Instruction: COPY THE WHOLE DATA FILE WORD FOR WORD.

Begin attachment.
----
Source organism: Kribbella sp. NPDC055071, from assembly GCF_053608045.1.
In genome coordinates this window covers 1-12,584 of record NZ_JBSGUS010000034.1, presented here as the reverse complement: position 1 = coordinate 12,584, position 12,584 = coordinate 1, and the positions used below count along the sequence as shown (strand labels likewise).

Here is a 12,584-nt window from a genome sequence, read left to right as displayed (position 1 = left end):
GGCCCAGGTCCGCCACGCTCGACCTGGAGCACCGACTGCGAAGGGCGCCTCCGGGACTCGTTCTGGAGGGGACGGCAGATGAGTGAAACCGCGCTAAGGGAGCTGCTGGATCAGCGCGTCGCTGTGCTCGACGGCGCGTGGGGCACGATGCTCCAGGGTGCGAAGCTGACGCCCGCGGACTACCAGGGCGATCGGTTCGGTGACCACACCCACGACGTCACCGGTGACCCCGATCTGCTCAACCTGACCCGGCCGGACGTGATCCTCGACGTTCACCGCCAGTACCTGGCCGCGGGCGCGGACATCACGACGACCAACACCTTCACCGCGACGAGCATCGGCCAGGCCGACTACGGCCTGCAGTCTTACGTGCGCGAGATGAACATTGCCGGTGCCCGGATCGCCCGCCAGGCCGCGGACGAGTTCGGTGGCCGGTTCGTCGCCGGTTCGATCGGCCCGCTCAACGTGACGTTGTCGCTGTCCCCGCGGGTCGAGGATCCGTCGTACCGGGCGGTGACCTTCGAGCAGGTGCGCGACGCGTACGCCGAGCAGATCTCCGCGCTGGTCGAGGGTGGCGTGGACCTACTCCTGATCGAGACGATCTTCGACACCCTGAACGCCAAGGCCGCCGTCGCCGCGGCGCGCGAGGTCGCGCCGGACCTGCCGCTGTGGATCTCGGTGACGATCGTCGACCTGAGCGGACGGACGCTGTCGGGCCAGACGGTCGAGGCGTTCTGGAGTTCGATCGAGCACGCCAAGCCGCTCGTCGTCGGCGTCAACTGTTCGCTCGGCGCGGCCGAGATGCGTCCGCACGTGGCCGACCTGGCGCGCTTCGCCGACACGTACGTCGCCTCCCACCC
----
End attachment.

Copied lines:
Source organism: Kribbella sp. NPDC055071, from assembly GCF_053608045.1.
In genome coordinates this window covers 1-12,584 of record NZ_JBSGUS010000034.1, presented here as the reverse complement: position 1 = coordinate 12,584, position 12,584 = coordinate 1, and the positions used below count along the sequence as shown (strand labels likewise).

Here is a 12,584-nt window from a genome sequence, read left to right as displayed (position 1 = left end):
GGCCCAGGTCCGCCACGCTCGACCTGGAGCACCGACTGCGAAGGGCGCCTCCGGGACTCGTTCTGGAGGGGACGGCAGATGAGTGAAACCGCGCTAAGGGAGCTGCTGGATCAGCGCGTCGCTGTGCTCGACGGCGCGTGGGGCACGATGCTCCAGGGTGCGAAGCTGACGCCCGCGGACTACCAGGGCGATCGGTTCGGTGACCACACCCACGACGTCACCGGTGACCCCGATCTGCTCAACCTGACCCGGCCGGACGTGATCCTCGACGTTCACCGCCAGTACCTGGCCGCGGGCGCGGACATCACGACGACCAACACCTTCACCGCGACGAGCATCGGCCAGGCCGACTACGGCCTGCAGTCTTACGTGCGCGAGATGAACATTGCCGGTGCCCGGATCGCCCGCCAGGCCGCGGACGAGTTCGGTGGCCGGTTCGTCGCCGGTTCGATCGGCCCGCTCAACGTGACGTTGTCGCTGTCCCCGCGGGTCGAGGATCCGTCGTACCGGGCGGTGACCTTCGAGCAGGTGCGCGACGCGTACGCCGAGCAGATCTCCGCGCTGGTCGAGGGTGGCGTGGACCTACTCCTGATCGAGACGATCTTCGACACCCTGAACGCCAAGGCCGCCGTCGCCGCGGCGCGCGAGGTCGCGCCGGACCTGCCGCTGTGGATCTCGGTGACGATCGTCGACCTGAGCGGACGGACGCTGTCGGGCCAGACGGTCGAGGCGTTCTGGAGTTCGATCGAGCACGCCAAGCCGCTCGTCGTCGGCGTCAACTGTTCGCTCGGCGCGGCCGAGATGCGTCCGCACGTGGCCGACCTGGCGCGCTTCGCCGACACGTACGTCGCCTCCCACCC